CBN further referenced its earlier Circular Ref: TED/FEM/FPC/GEN/01/001 dated 12th January 2015, authorised dealers, (FXPDs and non-FXPDs), a review in the daily foreign currency trading positions of banks has been made with a new limit of +0.5%/-10% of their shareholders’ funds unimpaired by losses as Foreign Currency Trading Position Limits to support their obligations as liquidity providers at the close of each business day.

“Where an authorised dealer requires a higher position limit to accommodate a customer trade, the authorised dealer shall contact the Director, Financial Markets Department.

“Where the request is assessed as valid, the director shall communicate immediate approval by text or email to the authorised dealer. Thereafter, the authorised dealer must, with 24 hours, write to the Director, Financial Markets Department who will thereafter communicate an approval in writing.

“The Director, FMD shall exercise discretion on the duration of the temporary position limit depending on the estimated defeasance period of the transaction size.

“Returns on the purchases and sales of FX shall be rendered daily to the CBN by authorised dealers. Interbank funds shall NOT be sold to Bureaux-de-Change,” it stated.

According to the CBN, participation in the FX market by the CBN shall be via: the Interbank FX Market or Secondary Market Intervention Sales (SMIS).

Guidelines for Primary Dealership in Forex Products

In a separate circular on the guidelines for primary dealership in foreign exchange products, the central bank explained that the FXPDs system is one whereby interested authorised dealers are accorded access to transact FX products directly with the CBN.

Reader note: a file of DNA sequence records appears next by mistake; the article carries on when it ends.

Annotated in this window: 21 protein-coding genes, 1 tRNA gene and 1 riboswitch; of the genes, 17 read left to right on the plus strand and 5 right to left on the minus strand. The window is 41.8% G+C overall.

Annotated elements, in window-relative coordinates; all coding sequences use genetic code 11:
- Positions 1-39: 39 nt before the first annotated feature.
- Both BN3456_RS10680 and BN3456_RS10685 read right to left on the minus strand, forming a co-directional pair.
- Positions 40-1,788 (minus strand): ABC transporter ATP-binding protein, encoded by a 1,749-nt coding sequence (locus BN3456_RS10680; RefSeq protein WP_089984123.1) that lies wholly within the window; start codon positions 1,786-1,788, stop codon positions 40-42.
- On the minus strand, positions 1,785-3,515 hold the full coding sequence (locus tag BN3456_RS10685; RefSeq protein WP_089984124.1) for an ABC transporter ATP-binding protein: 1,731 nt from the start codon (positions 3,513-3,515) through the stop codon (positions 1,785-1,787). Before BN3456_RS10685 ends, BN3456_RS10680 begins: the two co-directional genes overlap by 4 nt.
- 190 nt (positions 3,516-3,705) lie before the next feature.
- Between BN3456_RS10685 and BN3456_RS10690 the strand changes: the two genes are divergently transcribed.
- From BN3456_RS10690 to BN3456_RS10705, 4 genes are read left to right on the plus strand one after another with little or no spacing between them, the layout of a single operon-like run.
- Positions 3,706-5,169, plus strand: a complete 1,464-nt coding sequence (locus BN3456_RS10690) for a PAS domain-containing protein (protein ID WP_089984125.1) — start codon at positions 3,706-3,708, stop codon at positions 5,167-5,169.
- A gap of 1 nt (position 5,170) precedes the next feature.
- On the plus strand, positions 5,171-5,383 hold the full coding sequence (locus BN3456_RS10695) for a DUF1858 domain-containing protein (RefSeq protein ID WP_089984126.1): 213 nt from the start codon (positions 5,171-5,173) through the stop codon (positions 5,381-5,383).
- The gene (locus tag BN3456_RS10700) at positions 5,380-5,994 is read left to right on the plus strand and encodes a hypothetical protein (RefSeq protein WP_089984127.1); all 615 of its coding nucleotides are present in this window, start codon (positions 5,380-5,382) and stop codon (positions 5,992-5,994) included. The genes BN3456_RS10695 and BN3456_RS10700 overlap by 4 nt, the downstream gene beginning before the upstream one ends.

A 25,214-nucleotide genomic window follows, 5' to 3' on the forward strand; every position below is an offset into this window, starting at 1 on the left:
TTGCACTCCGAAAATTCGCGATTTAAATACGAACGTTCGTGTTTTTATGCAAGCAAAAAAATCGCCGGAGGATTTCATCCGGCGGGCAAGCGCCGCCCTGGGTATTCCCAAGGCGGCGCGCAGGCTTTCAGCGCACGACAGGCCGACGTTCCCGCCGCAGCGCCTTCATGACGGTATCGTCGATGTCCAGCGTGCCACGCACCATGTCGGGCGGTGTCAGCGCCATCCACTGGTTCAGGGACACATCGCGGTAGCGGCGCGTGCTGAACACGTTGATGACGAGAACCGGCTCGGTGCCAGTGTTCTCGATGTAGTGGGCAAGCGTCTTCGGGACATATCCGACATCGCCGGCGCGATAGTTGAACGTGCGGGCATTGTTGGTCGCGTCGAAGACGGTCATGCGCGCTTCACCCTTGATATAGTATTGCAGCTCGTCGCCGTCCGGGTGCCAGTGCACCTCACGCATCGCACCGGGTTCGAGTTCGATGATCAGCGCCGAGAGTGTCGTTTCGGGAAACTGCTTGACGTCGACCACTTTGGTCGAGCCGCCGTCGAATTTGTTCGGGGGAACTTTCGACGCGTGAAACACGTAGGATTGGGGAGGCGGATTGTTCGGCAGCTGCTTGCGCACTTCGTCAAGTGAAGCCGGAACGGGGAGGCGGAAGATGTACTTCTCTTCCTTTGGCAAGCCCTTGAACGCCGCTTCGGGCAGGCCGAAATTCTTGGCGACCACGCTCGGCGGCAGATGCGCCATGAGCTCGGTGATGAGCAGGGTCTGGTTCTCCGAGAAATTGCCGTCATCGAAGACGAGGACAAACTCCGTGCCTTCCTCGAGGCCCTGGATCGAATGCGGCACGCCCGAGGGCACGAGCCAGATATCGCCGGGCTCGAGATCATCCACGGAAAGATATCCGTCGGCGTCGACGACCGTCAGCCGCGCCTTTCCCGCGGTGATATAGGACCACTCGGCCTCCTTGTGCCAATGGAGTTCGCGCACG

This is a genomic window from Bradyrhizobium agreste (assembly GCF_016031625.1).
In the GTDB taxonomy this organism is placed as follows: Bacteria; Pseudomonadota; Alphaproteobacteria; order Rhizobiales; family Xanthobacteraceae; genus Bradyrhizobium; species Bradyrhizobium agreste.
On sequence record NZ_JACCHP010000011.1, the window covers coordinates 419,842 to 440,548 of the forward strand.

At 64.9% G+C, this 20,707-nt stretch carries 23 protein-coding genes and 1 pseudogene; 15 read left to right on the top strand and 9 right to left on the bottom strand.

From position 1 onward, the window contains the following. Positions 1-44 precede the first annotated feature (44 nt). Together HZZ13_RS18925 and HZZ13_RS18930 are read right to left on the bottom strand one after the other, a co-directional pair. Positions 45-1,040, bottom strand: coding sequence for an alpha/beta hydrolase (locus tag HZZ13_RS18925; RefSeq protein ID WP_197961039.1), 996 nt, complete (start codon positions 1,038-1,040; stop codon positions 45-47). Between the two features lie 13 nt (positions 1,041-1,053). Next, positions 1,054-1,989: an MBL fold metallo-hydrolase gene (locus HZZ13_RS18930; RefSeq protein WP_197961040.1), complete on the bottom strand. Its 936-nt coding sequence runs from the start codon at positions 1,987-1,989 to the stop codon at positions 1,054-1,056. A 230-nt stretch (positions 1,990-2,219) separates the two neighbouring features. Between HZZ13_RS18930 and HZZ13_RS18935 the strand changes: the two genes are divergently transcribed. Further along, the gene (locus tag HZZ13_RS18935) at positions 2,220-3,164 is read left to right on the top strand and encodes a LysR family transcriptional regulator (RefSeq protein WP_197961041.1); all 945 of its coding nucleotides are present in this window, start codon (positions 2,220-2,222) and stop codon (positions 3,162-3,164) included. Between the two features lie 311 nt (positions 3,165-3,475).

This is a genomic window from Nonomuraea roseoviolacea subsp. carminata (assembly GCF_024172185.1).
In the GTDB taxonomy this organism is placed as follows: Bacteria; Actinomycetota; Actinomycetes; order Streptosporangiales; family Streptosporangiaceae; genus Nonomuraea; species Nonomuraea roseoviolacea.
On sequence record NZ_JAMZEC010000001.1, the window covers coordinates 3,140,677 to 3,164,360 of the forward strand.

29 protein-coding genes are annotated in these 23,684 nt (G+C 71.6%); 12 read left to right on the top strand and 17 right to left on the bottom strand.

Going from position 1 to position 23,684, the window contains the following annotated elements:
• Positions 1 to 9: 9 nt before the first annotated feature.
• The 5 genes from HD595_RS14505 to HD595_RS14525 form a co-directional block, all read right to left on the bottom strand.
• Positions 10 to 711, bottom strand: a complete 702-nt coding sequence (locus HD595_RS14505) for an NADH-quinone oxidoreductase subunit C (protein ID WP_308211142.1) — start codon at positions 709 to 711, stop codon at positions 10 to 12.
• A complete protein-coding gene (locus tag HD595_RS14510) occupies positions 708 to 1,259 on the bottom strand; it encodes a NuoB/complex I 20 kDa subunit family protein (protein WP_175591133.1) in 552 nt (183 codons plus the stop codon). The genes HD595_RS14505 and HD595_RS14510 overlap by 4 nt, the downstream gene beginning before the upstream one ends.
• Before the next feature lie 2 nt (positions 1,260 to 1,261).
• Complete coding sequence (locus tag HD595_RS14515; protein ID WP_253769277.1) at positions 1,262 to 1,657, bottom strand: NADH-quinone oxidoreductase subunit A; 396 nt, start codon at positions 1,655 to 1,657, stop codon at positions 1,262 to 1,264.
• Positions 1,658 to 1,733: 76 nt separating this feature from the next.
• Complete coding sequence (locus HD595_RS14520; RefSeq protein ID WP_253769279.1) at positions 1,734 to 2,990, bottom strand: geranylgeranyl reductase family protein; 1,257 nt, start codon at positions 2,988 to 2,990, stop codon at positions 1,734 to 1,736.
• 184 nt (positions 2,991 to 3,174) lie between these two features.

The main objectives for the establishment of primary dealership in FX products, the CBN explained are: to achieve exchange rate management policy objectives; to improve the effectiveness of CBN FX market intervention activities; and to enhance market liquidity.

In addition, it stated that the FXPDs shall be evaluated on the following qualitative criteria: strong FX trading capacity (qualified and experienced; FX dealers, strong sales teams, and wide distribution networks); deployment of all FMDQ1 Thomson Reuters FX Trading Systems or any other systems approved by the CBN; dealing room standards and a dealing room supported by independent market risk management, back-offices and effective disaster recovery plan, among others.

The FXPDs are expected to have a minimum shareholders fund unimpaired by losses of at least N200 billion; minimum of N400 billion in total foreign currency assets; and minimum liquidity ratio of 40 per cent.

“FXPDs shall have a maximum limit of +0.5%/- 10% of their shareholders’ funds unimpaired by losses as Foreign Currency Trading Position Limits. Where an FXPD requires a higher position limit to accommodate a customer trade, the FXPD shall contact the Director, Financial Markets Department.

“Where the request is assessed as valid, the director shall communicate immediate approval by text or email to the FXPD. Thereafter, the FXPD must, with 24 hours, write to the Director, Financial Markets Department who will thereafter communicate an approval in writing.

“The Director, FMD shall exercise discretion on the duration of the temporary position limit depending.
“FXPDs must have a robust business continuity plan and be able to interface with the CBN from an alternate location (Contingency Dealing Room) in the case of a disaster.